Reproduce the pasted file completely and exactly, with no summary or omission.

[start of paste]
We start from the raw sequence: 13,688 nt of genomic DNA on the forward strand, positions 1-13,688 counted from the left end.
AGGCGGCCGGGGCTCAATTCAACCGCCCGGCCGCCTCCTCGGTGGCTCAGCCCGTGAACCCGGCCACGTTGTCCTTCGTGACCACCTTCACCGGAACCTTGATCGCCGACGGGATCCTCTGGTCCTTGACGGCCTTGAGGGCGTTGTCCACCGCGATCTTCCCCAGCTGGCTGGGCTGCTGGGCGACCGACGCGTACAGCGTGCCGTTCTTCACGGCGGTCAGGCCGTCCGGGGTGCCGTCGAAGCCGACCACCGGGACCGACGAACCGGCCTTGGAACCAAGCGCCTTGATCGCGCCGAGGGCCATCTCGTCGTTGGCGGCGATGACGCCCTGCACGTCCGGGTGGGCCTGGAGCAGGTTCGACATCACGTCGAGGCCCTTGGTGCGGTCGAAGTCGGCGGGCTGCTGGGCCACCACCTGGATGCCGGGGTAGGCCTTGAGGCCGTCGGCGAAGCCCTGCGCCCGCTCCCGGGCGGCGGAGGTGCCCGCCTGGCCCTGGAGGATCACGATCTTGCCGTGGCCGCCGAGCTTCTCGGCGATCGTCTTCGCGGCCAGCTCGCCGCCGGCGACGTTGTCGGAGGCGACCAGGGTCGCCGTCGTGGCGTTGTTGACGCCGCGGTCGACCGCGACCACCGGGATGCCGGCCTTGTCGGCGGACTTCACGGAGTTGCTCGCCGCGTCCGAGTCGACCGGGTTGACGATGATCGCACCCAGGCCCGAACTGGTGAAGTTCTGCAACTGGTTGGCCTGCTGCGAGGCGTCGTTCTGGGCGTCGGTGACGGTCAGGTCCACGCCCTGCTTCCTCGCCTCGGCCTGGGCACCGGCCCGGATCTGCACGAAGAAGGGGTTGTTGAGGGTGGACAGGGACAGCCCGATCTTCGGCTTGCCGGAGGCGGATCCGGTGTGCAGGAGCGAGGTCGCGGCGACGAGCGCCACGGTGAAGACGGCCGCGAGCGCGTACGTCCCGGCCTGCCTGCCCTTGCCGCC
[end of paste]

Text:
We start from the raw sequence: 13,688 nt of genomic DNA on the forward strand, positions 1-13,688 counted from the left end.
AGGCGGCCGGGGCTCAATTCAACCGCCCGGCCGCCTCCTCGGTGGCTCAGCCCGTGAACCCGGCCACGTTGTCCTTCGTGACCACCTTCACCGGAACCTTGATCGCCGACGGGATCCTCTGGTCCTTGACGGCCTTGAGGGCGTTGTCCACCGCGATCTTCCCCAGCTGGCTGGGCTGCTGGGCGACCGACGCGTACAGCGTGCCGTTCTTCACGGCGGTCAGGCCGTCCGGGGTGCCGTCGAAGCCGACCACCGGGACCGACGAACCGGCCTTGGAACCAAGCGCCTTGATCGCGCCGAGGGCCATCTCGTCGTTGGCGGCGATGACGCCCTGCACGTCCGGGTGGGCCTGGAGCAGGTTCGACATCACGTCGAGGCCCTTGGTGCGGTCGAAGTCGGCGGGCTGCTGGGCCACCACCTGGATGCCGGGGTAGGCCTTGAGGCCGTCGGCGAAGCCCTGCGCCCGCTCCCGGGCGGCGGAGGTGCCCGCCTGGCCCTGGAGGATCACGATCTTGCCGTGGCCGCCGAGCTTCTCGGCGATCGTCTTCGCGGCCAGCTCGCCGCCGGCGACGTTGTCGGAGGCGACCAGGGTCGCCGTCGTGGCGTTGTTGACGCCGCGGTCGACCGCGACCACCGGGATGCCGGCCTTGTCGGCGGACTTCACGGAGTTGCTCGCCGCGTCCGAGTCGACCGGGTTGACGATGATCGCACCCAGGCCCGAACTGGTGAAGTTCTGCAACTGGTTGGCCTGCTGCGAGGCGTCGTTCTGGGCGTCGGTGACGGTCAGGTCCACGCCCTGCTTCCTCGCCTCGGCCTGGGCACCGGCCCGGATCTGCACGAAGAAGGGGTTGTTGAGGGTGGACAGGGACAGCCCGATCTTCGGCTTGCCGGAGGCGGATCCGGTGTGCAGGAGCGAGGTCGCGGCGACGAGCGCCACGGTGAAGACGGCCGCGAGCGCGTACGTCCCGGCCTGCCTGCCCTTGCCGCC